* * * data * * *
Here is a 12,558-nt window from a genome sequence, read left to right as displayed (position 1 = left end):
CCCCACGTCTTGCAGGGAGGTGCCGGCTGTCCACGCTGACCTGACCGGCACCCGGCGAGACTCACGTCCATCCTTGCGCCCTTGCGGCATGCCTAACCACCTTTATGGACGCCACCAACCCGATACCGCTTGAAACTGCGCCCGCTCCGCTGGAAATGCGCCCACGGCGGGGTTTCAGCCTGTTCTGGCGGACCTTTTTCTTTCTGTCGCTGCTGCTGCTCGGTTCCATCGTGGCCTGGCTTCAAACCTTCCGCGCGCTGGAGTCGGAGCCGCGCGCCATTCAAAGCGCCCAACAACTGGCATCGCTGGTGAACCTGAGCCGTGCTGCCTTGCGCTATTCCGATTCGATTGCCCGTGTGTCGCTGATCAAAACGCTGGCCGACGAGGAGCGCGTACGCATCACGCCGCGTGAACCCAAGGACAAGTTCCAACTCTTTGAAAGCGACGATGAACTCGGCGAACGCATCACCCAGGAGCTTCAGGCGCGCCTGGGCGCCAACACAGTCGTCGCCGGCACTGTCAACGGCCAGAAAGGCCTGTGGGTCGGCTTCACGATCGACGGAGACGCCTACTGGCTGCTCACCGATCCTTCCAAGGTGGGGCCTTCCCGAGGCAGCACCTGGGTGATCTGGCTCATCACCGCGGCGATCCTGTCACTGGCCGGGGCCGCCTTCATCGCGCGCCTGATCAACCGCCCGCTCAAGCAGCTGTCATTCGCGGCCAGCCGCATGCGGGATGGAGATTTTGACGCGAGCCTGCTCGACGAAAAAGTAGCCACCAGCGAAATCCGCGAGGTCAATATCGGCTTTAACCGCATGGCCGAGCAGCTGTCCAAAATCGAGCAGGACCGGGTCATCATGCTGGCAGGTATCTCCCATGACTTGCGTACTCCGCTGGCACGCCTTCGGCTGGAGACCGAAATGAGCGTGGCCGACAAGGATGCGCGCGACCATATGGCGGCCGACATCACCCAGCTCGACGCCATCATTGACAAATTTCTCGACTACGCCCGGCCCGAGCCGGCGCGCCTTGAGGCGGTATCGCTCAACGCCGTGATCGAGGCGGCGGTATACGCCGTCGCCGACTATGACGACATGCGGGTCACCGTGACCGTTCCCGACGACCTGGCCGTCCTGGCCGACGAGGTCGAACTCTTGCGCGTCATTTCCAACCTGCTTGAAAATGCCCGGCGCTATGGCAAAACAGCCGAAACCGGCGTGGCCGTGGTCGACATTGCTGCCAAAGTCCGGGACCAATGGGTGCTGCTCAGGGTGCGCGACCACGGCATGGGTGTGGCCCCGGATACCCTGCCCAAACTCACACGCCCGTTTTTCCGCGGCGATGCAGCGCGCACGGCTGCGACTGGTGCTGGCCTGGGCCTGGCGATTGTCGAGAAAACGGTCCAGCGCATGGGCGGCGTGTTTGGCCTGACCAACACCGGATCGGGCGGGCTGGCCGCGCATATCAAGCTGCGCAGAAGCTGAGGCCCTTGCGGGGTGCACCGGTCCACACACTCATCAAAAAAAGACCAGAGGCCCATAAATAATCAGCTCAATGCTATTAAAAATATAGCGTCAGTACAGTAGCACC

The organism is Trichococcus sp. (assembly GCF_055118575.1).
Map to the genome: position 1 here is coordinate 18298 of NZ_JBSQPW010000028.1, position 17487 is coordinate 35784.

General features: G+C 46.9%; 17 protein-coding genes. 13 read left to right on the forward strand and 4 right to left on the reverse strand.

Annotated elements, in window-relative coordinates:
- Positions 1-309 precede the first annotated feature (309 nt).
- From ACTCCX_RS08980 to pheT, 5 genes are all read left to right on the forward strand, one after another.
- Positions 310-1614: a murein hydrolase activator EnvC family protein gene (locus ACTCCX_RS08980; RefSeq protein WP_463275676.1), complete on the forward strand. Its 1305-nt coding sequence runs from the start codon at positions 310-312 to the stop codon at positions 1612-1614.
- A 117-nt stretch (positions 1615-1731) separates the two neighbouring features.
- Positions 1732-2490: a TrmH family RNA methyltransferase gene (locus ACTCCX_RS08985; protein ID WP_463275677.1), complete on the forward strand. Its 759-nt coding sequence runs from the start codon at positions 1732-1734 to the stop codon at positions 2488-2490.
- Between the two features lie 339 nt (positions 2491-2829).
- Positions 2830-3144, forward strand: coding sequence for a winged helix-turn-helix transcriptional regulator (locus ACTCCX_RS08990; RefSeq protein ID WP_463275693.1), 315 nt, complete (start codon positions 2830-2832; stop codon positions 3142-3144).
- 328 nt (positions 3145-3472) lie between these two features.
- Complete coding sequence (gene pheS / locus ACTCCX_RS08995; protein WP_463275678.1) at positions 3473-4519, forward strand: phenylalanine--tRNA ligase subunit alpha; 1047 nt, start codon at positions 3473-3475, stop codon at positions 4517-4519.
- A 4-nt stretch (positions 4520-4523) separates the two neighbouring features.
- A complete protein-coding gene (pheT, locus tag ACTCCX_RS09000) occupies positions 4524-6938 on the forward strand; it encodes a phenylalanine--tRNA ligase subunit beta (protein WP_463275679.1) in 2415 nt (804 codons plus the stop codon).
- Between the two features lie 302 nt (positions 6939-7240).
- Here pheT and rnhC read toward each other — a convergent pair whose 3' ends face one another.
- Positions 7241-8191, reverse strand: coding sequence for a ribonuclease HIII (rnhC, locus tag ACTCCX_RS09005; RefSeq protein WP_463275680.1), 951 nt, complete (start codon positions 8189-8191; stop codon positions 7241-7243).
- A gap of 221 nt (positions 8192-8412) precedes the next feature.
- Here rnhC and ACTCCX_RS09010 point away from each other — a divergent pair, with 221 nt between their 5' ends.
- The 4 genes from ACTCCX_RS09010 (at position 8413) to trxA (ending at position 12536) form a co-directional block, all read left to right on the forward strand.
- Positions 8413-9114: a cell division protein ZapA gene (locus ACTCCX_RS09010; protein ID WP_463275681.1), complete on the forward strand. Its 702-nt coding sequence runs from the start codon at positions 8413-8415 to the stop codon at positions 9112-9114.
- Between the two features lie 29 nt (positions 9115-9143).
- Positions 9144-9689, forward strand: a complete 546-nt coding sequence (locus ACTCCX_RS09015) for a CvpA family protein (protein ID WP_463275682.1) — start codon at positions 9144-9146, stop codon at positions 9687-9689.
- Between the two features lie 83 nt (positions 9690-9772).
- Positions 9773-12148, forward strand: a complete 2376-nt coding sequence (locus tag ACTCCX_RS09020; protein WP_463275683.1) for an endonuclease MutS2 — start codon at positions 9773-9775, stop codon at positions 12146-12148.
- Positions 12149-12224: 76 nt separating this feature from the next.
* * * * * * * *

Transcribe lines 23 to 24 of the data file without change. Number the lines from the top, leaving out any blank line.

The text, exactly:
- The 4 genes from ACTCCX_RS09010 (at position 8413) to trxA (ending at position 12536) form a co-directional block, all read left to right on the forward strand.
- Positions 8413-9114: a cell division protein ZapA gene (locus ACTCCX_RS09010; protein ID WP_463275681.1), complete on the forward strand. Its 702-nt coding sequence runs from the start codon at positions 8413-8415 to the stop codon at positions 9112-9114.